Advertisement

BioEnergy Research

, Volume 8, Issue 3, pp 964–972 | Cite as

High-Throughput Method for Determining the Sugar Content in Biomass with Pyrolysis Molecular Beam Mass Spectrometry

  • Robert W. Sykes
  • Erica L. Gjersing
  • Crissa L. Doeppke
  • Mark F. Davis
Article

Abstract

There is an important need to assess biomass recalcitrance in large populations of both natural and transgenic plants to identify promising candidates for lignocellulosic biofuel production. In order to properly test and optimize parameters for biofuel production, the starting sugar content must be known to calculate percent sugar yield and conversion efficiencies. Pyrolysis molecular beam mass spectrometry (py-MBMS) has been used as a high-throughput method for determination of lignin content and structure, and this report demonstrates its applicability for determining glucose, xylose, arabinose, galactose, and mannose content in biomass. Biomass from conifers, hardwoods, and herbaceous species were used to create a 44 sample partial least squares (PLS) regression models of py-MBMS spectra-based sugar estimates on high-performance liquid chromatography (HPLC) sugar content data. The total sugar py-MBMS regression model had a R 2 of 0.91 with a 0.17 mg/mg root mean square error of validation indicating accurate estimation of total sugar content for a range of biomass types. Models were validated using eight independent biomass samples from multiple species, with predictions falling within errors of the HPLC data. With a data collection time of 1.5 min per sample, py-MBMS serves as a rapid high-throughput method for quantifying sugar content in biomass.

Keywords

Glucose Xylose Recalcitrance Prediction Herbaceous Conifer Hardwood Bioenergy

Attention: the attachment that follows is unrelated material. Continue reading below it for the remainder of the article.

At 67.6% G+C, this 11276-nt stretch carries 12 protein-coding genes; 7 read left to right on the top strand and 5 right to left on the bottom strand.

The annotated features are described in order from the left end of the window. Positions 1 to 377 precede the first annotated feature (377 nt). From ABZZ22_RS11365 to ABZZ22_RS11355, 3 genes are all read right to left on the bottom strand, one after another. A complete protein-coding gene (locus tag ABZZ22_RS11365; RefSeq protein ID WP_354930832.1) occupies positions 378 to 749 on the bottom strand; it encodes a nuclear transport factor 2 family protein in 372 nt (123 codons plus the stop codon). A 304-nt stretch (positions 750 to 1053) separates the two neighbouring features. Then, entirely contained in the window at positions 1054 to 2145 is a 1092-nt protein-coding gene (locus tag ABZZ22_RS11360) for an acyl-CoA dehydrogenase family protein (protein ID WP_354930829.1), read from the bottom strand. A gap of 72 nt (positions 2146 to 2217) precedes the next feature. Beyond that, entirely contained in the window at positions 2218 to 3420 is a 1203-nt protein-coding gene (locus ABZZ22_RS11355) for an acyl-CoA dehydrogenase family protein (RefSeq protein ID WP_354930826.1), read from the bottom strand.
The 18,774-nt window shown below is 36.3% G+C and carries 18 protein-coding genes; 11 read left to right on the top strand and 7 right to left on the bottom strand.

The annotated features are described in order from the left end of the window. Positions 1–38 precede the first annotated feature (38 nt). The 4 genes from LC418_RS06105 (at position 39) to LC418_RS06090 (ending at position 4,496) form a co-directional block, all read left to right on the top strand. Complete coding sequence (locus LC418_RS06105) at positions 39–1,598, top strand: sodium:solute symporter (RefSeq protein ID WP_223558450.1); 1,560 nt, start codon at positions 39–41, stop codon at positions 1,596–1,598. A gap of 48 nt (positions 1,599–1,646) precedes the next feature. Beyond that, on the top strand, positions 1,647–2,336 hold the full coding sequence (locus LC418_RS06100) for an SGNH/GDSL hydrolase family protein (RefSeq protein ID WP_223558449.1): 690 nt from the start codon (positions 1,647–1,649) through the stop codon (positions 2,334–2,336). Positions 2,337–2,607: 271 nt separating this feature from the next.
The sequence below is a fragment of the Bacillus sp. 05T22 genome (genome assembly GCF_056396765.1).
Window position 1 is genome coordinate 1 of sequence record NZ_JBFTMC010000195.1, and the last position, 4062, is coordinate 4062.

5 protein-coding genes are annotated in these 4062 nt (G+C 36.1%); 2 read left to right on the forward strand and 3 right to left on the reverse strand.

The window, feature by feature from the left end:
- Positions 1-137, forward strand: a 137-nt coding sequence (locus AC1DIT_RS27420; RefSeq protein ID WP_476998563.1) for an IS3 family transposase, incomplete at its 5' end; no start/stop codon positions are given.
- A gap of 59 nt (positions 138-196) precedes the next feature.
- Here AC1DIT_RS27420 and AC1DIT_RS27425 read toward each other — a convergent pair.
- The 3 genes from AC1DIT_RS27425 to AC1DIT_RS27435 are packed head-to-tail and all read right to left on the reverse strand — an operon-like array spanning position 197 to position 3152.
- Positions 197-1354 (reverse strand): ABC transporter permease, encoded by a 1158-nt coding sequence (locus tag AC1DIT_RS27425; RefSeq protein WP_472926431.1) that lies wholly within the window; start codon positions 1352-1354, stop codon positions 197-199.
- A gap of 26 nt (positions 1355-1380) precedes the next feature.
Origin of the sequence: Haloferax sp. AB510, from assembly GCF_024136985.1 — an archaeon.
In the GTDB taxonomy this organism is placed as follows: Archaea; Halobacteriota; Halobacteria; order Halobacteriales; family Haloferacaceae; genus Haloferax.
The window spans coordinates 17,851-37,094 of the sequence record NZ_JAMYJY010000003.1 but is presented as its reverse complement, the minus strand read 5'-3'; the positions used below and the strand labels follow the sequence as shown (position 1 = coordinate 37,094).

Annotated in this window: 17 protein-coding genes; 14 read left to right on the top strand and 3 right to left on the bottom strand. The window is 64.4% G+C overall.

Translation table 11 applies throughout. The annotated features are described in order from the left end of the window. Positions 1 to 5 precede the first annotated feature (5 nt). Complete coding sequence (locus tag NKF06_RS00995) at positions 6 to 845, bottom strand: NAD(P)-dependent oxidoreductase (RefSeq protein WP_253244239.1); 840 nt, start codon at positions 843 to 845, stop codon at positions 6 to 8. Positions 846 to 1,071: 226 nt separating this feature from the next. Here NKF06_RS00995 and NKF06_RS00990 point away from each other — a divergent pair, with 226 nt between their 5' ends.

Notes

Acknowledgments

This work was conducted as part of the BioEnergy Science Center (BESC). The BESC is a US Department of Energy Bioenergy Research Center supported by the Office of Biological and Environmental Research in the DOE Office of Science. This work was supported by the US Department of Energy under contract no. DE-AC36-08-GO28308 with the National Renewable Energy Laboratory.

Conflict of Interest

The authors declare that they have no competing interests.

References

  1. 1.
    Menon V, Rao M (2012) Trends in bioconversion of lignocellulose: biofuels, platform chemicals & biorefinery concept. Prog Energy Combust Sci 38(4):522–550. doi: 10.1016/j.pecs.2012.02.002 CrossRefGoogle Scholar
  2. 2.
    Lange J-P, van der Heide E, van Buijtenen J, Price R (2012) Furfural—a promising platform for lignocellulosic biofuels. ChemSusChem 5(1):150–166. doi: 10.1002/cssc.201100648 CrossRefPubMedGoogle Scholar
  3. 3.
    Slutier A, Hames B, Ruiz R, Scarlata C, Sluiter J, Templeton D, Crocker D (2008) Determination of structural carbohydrates and lignin in biomass. National Renewable Energy Laboratory, GoldenGoogle Scholar
  4. 4.
    Slutier A, Hames B, Ruiz R, Scarlata C, Sluiter J, Templeton D (2006) Determination of sugars, byproducts, and degradation products in liquid fraction process samples. National Renewable Energy Laboratory, GoldenGoogle Scholar
  5. 5.
    Sluiter J, Sluiter A (2011) Summative mass closure. National Renewable Energy Laboratory, GoldenGoogle Scholar
  6. 6.
    Slutier A, Ruiz R, Scarlata C, Sluiter J, Templeton D (2005) Determination of extractives in biomass. National Renewable Energy Laboratory, GoldenGoogle Scholar
  7. 7.
    Hames B, Ruiz R, Scarlata C, Sluiter A, Sluiter J, Templeton D (2008) Preparation of samples for compositional analysis. National Renewable Energy Laboratory, GoldenGoogle Scholar
  8. 8.
    Slutier A, Hames B, Ruiz R, Scarlata C, Sluiter J, Templeton D (2008) Determinatio of ash in biomass. National Renewable Energy Laboratory, GoldenGoogle Scholar
  9. 9.
    Lupoi JS, Singh S, Simmons BA, Henry RJ (2013) Assessment of lignocellulosic biomass using analytical spectroscopy: an evolution to high-throughput techniques. BioEnergy Res 7(1):1–23. doi: 10.1007/s12155-013-9352-1 CrossRefGoogle Scholar
  10. 10.
    Gjersing E, Happs R, Doeppke C, Sykes R, Davis MF (2013) Rapid determination fo components found in biomass hydrolysates using nuclear magnetic resonance spectroscopy. Biotech Bioeng 110(3):7CrossRefGoogle Scholar
  11. 11.
    Templeton D, Sluiter A, Hayward T, Hames B, Thomas S (2009) Assessing corn stover composition and sources of variability via NIRS. Cellulose 16(4):621–639. doi: 10.1007/s10570-009-9325-x CrossRefGoogle Scholar